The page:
Homeworker numbers increase by one-fifth in last decade

Thursday 26 May 2016

There has been a 19 per cent increase in the number of people choosing to work from home in the UK over the past ten years, according to a new report.

Research published by the Trades Union Congress (TUC) to coincide with last week's National Work From Home Day - an event organised by WorkWise UK - shows that 241,000 more people now regularly work from home than they did a decade ago.

Frances O'Grady, general secretary of the TUC, stated that homeworking is "good for the economy", with recent figures from the Association for Independent Professionals and the Self-Employed (IPSE) supporting this, showing that home-based freelancers contribute £109 billion to the UK economy each year.

The TUC report also showed that the number of women opting to work from home has increased by 35 per cent between 2005 and 2015, as a greater number of females strive to achieve a healthier, more manageable balance between their professional and family lives.

Most homeworkers are still men though, with 912,000 males regularly working from home last year in comparison to 609,000 women.

In terms of age, homeworking was found to be more popular among workers aged 40 and above, with 454,000 people in their 40s preferring a home office environment to a more traditional set-up, along with 414,000 over-50s.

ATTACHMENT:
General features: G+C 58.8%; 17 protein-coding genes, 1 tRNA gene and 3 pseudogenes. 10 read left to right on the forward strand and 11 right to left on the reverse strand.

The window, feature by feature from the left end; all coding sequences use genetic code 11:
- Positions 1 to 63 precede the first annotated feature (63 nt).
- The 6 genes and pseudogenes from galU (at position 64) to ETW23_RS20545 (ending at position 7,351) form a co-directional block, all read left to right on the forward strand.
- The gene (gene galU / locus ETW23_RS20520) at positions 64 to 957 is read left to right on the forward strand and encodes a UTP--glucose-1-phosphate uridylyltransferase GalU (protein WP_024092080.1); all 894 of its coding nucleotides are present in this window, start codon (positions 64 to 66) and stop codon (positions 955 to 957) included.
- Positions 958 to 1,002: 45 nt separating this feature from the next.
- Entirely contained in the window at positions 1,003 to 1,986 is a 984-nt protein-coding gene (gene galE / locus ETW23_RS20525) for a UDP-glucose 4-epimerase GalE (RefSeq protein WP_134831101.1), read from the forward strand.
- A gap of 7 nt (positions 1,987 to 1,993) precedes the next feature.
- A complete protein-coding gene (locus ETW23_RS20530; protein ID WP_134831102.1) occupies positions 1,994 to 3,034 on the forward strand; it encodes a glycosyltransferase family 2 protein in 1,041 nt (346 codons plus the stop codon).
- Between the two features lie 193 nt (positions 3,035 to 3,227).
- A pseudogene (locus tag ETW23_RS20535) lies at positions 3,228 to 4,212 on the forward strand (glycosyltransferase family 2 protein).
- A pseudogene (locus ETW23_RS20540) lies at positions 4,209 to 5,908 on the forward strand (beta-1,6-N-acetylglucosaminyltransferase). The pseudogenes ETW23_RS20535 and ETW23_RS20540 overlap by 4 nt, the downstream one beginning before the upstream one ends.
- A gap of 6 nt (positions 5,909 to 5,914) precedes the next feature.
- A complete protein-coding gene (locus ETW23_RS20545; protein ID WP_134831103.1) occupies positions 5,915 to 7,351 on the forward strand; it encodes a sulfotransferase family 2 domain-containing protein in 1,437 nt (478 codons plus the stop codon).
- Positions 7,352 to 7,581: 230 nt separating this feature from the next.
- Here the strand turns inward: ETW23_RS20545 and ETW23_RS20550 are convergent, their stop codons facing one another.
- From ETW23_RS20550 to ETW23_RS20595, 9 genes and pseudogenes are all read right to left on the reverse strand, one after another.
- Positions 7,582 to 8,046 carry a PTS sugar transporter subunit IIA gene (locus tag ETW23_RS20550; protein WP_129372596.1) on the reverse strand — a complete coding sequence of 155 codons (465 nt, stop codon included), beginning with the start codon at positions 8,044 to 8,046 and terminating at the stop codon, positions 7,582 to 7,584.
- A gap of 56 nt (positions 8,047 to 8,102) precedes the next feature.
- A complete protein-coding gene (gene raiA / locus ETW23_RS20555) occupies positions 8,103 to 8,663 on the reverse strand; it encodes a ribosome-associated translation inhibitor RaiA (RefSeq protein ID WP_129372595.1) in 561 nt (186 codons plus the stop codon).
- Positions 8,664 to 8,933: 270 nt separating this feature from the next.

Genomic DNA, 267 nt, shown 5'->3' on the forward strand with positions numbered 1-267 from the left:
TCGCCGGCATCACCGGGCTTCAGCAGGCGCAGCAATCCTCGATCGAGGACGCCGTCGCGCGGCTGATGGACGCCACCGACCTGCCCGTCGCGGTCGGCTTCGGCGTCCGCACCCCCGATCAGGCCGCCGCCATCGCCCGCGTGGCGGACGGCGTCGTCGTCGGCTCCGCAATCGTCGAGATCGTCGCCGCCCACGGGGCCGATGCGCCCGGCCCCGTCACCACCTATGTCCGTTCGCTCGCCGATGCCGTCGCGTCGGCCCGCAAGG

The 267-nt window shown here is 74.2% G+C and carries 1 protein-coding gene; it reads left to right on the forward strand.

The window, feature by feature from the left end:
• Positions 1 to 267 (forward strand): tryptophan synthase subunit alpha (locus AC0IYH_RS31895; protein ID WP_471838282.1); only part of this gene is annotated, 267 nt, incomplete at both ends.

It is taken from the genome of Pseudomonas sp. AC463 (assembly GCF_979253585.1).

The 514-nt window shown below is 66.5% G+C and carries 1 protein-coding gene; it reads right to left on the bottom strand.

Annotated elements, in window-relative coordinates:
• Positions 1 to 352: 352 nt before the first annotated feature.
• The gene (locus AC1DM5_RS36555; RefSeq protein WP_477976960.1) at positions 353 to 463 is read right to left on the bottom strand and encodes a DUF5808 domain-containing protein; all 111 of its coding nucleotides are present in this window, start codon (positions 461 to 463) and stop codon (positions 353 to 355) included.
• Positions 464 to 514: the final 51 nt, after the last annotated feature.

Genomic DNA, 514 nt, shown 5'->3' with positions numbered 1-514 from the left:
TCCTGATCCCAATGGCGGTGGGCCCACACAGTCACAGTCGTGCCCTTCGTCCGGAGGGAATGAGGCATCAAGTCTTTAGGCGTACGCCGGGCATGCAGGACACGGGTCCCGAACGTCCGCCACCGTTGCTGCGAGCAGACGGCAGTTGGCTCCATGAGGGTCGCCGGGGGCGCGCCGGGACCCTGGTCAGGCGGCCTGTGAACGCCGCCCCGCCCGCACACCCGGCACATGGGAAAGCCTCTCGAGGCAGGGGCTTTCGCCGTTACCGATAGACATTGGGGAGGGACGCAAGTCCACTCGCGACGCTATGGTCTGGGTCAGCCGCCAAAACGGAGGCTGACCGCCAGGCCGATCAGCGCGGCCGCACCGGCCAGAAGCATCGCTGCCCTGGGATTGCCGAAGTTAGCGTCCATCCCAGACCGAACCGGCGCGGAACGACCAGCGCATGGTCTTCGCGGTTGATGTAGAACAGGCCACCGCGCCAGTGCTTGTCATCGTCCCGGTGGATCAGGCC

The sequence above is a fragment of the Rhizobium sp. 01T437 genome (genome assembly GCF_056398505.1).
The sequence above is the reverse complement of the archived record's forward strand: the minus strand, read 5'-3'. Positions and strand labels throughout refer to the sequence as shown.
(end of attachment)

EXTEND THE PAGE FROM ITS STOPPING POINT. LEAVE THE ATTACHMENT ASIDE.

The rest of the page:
Regional variations could also be seen within the TUCs' analysis, with the south-west of England the nation's homeworking hotspot. The proportion of homeworkers in the region was one in 12, which was closely followed by one in 14 in the east of England and one in 16 in the south-east.

Meanwhile, an additional four million workers have said that they would be interested in working from home on a more regular basis in the future.

One of the main reasons behind the significant rise in homeworker numbers in the past ten years is the economic recession of the mid-2000s, which saw many people forced to leave their jobs and seek a new career path.

As a result, a large number set up their own limited companies or small business ventures to allow them to gain greater control over their careers, with many of these operations established in their own homes to save on paying for separate premises.

The TUC analysis also led to the discovery that the industries with the highest number of homeworkers are agriculture, construction and IT.

Phil Flaxton, chief executive of WorkWise UK, commented: "The structure of our economy and consequently our workplaces has changed significantly.

"Cultural, economic and social changes are affecting attitudes to how we balance or mix work and lifestyle, where increasing mobility and technology is shifting the acceptance or need for traditional, office-based, nine-to-five work patterns to be replaced by more home-based, flexible ways and periods of work."

By Victoria McDonnell

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